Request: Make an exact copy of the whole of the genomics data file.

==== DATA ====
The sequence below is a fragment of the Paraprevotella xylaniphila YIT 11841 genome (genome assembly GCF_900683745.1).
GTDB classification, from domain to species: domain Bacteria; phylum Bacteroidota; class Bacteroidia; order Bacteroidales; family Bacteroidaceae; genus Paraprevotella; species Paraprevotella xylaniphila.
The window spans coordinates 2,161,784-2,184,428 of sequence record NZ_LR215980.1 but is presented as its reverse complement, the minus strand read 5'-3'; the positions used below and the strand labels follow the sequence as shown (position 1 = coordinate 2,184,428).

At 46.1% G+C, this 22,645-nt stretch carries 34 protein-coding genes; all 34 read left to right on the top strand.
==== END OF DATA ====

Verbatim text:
The sequence below is a fragment of the Paraprevotella xylaniphila YIT 11841 genome (genome assembly GCF_900683745.1).
GTDB classification, from domain to species: domain Bacteria; phylum Bacteroidota; class Bacteroidia; order Bacteroidales; family Bacteroidaceae; genus Paraprevotella; species Paraprevotella xylaniphila.
The window spans coordinates 2,161,784-2,184,428 of sequence record NZ_LR215980.1 but is presented as its reverse complement, the minus strand read 5'-3'; the positions used below and the strand labels follow the sequence as shown (position 1 = coordinate 2,184,428).

At 46.1% G+C, this 22,645-nt stretch carries 34 protein-coding genes; all 34 read left to right on the top strand.